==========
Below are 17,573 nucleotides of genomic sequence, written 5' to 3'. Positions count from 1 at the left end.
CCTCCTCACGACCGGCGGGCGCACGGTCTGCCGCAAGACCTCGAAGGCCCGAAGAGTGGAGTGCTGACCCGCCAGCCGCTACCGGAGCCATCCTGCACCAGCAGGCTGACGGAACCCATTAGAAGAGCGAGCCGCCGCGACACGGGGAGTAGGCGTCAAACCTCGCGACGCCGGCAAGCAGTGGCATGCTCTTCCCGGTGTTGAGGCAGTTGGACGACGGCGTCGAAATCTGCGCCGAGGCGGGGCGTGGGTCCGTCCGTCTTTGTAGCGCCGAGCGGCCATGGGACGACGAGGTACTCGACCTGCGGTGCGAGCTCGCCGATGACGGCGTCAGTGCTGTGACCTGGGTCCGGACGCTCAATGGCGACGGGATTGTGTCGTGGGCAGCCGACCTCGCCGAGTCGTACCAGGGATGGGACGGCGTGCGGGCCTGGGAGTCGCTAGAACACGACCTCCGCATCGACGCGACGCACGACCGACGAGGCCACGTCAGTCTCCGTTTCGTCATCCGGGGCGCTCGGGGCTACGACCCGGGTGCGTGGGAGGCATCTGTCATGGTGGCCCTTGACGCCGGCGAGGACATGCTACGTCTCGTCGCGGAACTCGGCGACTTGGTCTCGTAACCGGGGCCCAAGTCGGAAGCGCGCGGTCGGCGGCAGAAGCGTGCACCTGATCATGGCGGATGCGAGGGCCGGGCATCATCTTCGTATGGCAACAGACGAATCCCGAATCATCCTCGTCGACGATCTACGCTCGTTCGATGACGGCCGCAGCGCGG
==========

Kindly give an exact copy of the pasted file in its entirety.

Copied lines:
Below are 17,573 nucleotides of genomic sequence, written 5' to 3'. Positions count from 1 at the left end.
CCTCCTCACGACCGGCGGGCGCACGGTCTGCCGCAAGACCTCGAAGGCCCGAAGAGTGGAGTGCTGACCCGCCAGCCGCTACCGGAGCCATCCTGCACCAGCAGGCTGACGGAACCCATTAGAAGAGCGAGCCGCCGCGACACGGGGAGTAGGCGTCAAACCTCGCGACGCCGGCAAGCAGTGGCATGCTCTTCCCGGTGTTGAGGCAGTTGGACGACGGCGTCGAAATCTGCGCCGAGGCGGGGCGTGGGTCCGTCCGTCTTTGTAGCGCCGAGCGGCCATGGGACGACGAGGTACTCGACCTGCGGTGCGAGCTCGCCGATGACGGCGTCAGTGCTGTGACCTGGGTCCGGACGCTCAATGGCGACGGGATTGTGTCGTGGGCAGCCGACCTCGCCGAGTCGTACCAGGGATGGGACGGCGTGCGGGCCTGGGAGTCGCTAGAACACGACCTCCGCATCGACGCGACGCACGACCGACGAGGCCACGTCAGTCTCCGTTTCGTCATCCGGGGCGCTCGGGGCTACGACCCGGGTGCGTGGGAGGCATCTGTCATGGTGGCCCTTGACGCCGGCGAGGACATGCTACGTCTCGTCGCGGAACTCGGCGACTTGGTCTCGTAACCGGGGCCCAAGTCGGAAGCGCGCGGTCGGCGGCAGAAGCGTGCACCTGATCATGGCGGATGCGAGGGCCGGGCATCATCTTCGTATGGCAACAGACGAATCCCGAATCATCCTCGTCGACGATCTACGCTCGTTCGATGACGGCCGCAGCGCGG